Letters: More on Movie Types
Regarding “The 6 Types of Lawyer Movies,” August, you seem to have forgotten that Jan Schlichtmann is not a movie character. To characterize him as “perhaps legal cinema’s most obtuse attorney” taints his performance as a lawyer in the W.R. Grace case with ridicule. It’s one thing to criticize a fictional movie character using such a shallow and flippant term; to classify a real person in such a manner is unfair and unwarranted.
No. 7: the immoral schlep, Ned Racine (William Hurt) in Body Heat.
David A. Gottardo
COPS KNOW WHAT LAWYERS DON’T
My only experience with Miranda warnings (“Think You Have the Right?” August) supports professor Stephen Schulhofer’s proposition “that Miranda has not handcuffed law enforcement.” Specifically, circa 2001, I was a victim of a hit-and-run driver.
Thanks to an eyewitness, the police tracked down the vehicle. When the police questioned the suspect (the nephew of the car’s owner), he refused to speak (his license had been previously revoked and he had taken the car without permission). The police then arrested the accused and only after he was Mirandized did the culprit “sing like a bird,” including admitting his guilt.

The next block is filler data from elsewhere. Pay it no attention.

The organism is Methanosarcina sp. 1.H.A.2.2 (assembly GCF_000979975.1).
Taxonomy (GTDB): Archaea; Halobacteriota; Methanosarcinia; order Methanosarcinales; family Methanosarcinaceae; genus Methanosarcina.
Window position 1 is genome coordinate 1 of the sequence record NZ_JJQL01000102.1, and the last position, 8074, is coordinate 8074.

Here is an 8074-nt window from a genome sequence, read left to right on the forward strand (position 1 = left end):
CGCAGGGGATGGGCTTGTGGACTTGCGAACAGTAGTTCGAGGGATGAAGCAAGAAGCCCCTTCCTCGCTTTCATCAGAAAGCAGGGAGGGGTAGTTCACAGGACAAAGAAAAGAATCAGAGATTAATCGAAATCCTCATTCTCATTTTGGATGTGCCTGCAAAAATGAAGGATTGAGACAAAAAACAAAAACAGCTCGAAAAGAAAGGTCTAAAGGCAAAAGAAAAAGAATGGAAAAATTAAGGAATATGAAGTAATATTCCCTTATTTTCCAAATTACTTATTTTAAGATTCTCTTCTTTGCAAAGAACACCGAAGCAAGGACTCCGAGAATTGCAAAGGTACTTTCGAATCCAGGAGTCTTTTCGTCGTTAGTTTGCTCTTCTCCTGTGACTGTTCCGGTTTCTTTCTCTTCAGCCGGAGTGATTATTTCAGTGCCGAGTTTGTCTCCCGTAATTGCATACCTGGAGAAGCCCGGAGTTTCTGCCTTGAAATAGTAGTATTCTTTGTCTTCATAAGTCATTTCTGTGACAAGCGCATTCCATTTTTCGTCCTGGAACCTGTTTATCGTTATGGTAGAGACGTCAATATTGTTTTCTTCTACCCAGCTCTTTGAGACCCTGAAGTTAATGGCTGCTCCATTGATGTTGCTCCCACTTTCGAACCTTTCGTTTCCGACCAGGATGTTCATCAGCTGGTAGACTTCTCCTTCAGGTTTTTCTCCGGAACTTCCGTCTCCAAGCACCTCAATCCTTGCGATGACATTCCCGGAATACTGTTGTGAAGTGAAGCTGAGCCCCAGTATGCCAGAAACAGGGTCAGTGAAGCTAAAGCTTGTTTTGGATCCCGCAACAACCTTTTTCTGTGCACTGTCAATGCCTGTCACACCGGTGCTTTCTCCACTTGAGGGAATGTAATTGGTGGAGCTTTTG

This counterintuitive revelation shocked me (especially since I was an attorney with 17 years’ experience at the time). My point is that the police know what we lawyers don’t: Not every accused acts logically. In my case, the suspect remained silent before he was read his Miranda rights; it was only afterward that the criminal thought he should explain why he left the scene of the accident.
To me, the fact that law enforcement knows Miranda can be used as a tool rather than the perceived procedural impediment (which is what William Rehnquist assumed when he said in 1969 that the warning would have the effect of preventing a defendant from making any statement at all) is yet another irony.
James R. Brewster